Fall Trout Stocking
Inside the Outdoors, October 3
, 2014

With September behind us, October brings with it many opportunities. For the outdoor enthusiast, tree leaves turn to vibrant colors, inviting people to the great outdoors, hunters bear arms in order to harvest their favorite game and anglers will head to the lakes, for they know that the fall stocking will entice them to want to try for the many trout that the Pennsylvania Fish and Boat Commission has emptied into the many water basins throughout the state.

Locally in Westmoreland County, seven lakes and one creek received a fall stocking of rainbow trout, two water basins on Wednesday, Oct. 1, Indian Lake and Mammoth Lake, Donegal, Keystone and Northmoreland Lakes, Loyalhanna Creek, Thursday, Oct. 2, and two lakes today, Upper and Lower Twin Lakes.

Loyalhanna Creek was stocked from State Route 711 Bridge down to the State Route 2045 Bridge, better known as the Delayed Harvest Artificial Lure Only Project in Ligonier. Since trout can only be harvested between June 15 and Labor Day, all fish caught must be returned to the waters. This should provide aspired hope that this section will not be fished out, as many anglers seem to think.

In addition, Ligonier Outfitters, over the years, has sold pins with the income collected going toward an additional stocking of trout in that designated area. “And it’s going well,” stated Dan McMaster, owner. “We are getting ready for a fall stocking once the water rises a bit.”

When asked about the cost of pins and angler’s reaction to the program, he said, “They are $10 apiece. However we do accept donations. A number of people have been most generous over the summer donating more to the cause.”

And what will be the outcome to this fundraising. He concluded, “We will stock mixed sizes of trout,” he said.

Keep in mind, we are now in the extended trout season which started Sept. 2 and will end Dec. 31. The minimum size for trout is still seven inches, but the daily limit of fish harvested is now three instead of five. This applies to all approved trout waters and all waters downstream of said waters for exception of the Delayed Harvest Artificial Lure Area.

It’s been said that fall fishing in the lakes and streams including Loyalhanna Creek has decreased over the year. Thus, stocking for streams and lakes has fallen off. But even though fishing is down, bait sales are up at Long Bridge Station on Route 30. Being on the main throughway between Latrobe and Ligonier, Bill Tuscano stated that “We are the premiere of bait sales because of our location and that many anglers from Allegheny County stop in and buy our products.”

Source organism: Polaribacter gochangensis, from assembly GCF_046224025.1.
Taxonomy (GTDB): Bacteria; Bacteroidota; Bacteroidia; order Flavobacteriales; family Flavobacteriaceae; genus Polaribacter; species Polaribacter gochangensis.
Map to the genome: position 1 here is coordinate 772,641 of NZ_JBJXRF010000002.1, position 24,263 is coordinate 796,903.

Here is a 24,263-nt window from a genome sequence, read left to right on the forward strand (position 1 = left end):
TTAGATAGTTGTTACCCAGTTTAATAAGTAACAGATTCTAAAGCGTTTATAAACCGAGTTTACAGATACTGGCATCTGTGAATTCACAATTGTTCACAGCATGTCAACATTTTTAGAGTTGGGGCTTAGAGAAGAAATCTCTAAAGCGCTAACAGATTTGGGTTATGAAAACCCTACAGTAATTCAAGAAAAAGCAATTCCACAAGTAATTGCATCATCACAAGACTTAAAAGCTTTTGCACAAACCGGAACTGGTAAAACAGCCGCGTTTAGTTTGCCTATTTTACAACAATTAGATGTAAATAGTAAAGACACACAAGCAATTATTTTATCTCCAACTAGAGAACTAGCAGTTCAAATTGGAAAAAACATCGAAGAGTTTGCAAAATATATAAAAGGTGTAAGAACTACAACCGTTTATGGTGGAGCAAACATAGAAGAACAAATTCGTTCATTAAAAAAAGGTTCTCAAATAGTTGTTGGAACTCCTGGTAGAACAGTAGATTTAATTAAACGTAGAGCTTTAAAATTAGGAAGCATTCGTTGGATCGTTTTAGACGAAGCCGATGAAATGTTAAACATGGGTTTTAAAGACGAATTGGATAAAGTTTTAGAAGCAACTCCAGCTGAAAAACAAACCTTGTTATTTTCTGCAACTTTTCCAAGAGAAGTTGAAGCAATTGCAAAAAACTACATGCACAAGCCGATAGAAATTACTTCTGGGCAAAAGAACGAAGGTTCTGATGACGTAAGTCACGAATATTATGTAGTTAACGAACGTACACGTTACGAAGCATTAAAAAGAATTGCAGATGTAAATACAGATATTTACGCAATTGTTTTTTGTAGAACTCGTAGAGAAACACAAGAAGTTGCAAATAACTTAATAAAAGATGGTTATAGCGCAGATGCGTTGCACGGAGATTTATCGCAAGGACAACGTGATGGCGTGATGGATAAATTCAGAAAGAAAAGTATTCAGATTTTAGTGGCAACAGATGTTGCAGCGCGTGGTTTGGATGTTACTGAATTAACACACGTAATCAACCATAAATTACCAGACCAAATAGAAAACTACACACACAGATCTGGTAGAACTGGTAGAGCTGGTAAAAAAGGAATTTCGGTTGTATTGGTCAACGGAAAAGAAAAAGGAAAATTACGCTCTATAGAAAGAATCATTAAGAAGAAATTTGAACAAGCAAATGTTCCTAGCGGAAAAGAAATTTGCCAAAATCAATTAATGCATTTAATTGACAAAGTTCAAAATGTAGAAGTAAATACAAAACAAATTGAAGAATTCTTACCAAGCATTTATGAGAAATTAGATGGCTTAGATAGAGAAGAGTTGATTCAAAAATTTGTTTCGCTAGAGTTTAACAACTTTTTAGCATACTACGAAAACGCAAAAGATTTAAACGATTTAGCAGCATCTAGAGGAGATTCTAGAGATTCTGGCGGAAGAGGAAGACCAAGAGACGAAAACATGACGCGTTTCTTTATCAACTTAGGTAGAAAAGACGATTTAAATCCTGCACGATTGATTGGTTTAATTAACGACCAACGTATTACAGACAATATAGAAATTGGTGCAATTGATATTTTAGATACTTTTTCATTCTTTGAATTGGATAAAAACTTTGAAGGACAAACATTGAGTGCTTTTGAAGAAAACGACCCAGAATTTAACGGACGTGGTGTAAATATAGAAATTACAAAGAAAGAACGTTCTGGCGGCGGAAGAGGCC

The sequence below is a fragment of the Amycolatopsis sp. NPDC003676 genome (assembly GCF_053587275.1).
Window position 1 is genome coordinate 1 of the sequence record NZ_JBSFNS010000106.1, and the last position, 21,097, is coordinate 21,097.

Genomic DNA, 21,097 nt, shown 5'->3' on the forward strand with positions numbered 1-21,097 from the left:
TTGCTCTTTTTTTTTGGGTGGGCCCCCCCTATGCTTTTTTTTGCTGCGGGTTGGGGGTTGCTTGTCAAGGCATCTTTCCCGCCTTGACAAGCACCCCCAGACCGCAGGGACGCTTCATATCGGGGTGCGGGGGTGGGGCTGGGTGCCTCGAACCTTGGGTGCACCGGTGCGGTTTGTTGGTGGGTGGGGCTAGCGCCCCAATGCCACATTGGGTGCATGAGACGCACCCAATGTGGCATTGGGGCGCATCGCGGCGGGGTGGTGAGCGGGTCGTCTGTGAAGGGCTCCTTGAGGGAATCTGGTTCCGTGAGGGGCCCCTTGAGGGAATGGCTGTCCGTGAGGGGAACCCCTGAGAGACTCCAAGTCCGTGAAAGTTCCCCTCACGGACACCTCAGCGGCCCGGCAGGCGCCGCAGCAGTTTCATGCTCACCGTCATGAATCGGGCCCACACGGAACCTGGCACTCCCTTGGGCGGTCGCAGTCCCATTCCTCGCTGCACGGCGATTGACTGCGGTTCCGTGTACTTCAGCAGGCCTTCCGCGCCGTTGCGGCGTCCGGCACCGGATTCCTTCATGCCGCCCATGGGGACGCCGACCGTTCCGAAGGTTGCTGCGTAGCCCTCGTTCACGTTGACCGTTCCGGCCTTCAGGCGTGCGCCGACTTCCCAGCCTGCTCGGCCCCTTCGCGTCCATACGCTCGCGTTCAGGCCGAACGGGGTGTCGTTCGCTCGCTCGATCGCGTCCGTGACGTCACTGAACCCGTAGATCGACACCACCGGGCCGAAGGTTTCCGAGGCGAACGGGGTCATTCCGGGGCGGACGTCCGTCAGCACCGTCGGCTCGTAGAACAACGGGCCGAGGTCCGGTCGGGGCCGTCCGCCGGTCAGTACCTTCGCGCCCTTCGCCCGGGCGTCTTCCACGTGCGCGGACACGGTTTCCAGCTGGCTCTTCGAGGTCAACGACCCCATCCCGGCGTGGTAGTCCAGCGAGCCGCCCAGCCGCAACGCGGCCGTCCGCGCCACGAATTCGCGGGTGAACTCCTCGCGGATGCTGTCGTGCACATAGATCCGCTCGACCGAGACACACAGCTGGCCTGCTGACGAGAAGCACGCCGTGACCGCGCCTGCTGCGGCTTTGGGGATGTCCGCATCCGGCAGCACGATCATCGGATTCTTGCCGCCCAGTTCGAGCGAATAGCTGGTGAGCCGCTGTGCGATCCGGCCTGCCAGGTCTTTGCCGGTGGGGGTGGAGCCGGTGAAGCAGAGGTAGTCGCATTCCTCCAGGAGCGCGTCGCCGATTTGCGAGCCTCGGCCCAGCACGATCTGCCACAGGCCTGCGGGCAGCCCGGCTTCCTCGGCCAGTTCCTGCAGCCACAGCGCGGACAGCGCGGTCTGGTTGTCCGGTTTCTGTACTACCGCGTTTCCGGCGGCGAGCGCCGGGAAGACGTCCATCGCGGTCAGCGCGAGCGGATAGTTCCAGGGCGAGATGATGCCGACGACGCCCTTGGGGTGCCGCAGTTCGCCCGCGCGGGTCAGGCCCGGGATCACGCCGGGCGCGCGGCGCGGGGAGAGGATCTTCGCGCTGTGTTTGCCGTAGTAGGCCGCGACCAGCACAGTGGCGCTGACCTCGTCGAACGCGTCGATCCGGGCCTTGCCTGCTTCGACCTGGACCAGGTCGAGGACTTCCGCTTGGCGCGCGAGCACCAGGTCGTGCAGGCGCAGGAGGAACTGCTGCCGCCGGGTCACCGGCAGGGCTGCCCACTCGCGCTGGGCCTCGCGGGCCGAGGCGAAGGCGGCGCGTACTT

I asked about his butterworm sales, as I have purchased them from him in the past. He stated, “Butterworm sales have increased tremendously!” The great thing about that live bait is that is can be used repeatedly even after one or more fish have been caught. I knew one angler who used to fish the back waters of the Loyalhanna Creek in Latrobe. He used one butterworm 13 times.

The 87 year-old owner and proprietor added, “Since we do have such a great location, and bait sales are great, maybe somebody would like to buy the business.” Anyone seeing the layout of this popular outlet understands that anyone of his age has more of an undertaking than one can handle. Throughout the years, he has built up this fishing retail store to be one of the best in the area. It goes without saying, many trout and other freshwater fish have been caught on the bait he has sold over the decades.

Ligonier’s Rich Kacsuta has reported great fishing in the Delayed Harvest area on the Loyalhanna Creek. “There have been a lot of anglers here recently (the weekend of Sept. 22). Most have been fly fishermen,” the owner of Loyalhanna Fishing Post stated. “And they have reeled in some nice-sized trout averaging 12 to 18 inches in length.” The fly preferred – “black ants,” he said. “Spin fishermen are using Joe Flies.”

He said with cheer in his voice, “They are catchin’ them, admirin’ them and then throwin’ them back. That’s the way it ought to be, you know!”

By the way, he will be heading to Erie Oct. 10. There will be an upcoming report on how he and others will be fairing in the very near future. “I’m really surprised. I’ve been receiving reports that fishing is good now in September. That’s rare. It must be due to the rain and the water temperatures.” That spells out hope for those heading north, from Ligonier, Latrobe and beyond.


- Paul J. Volkmann
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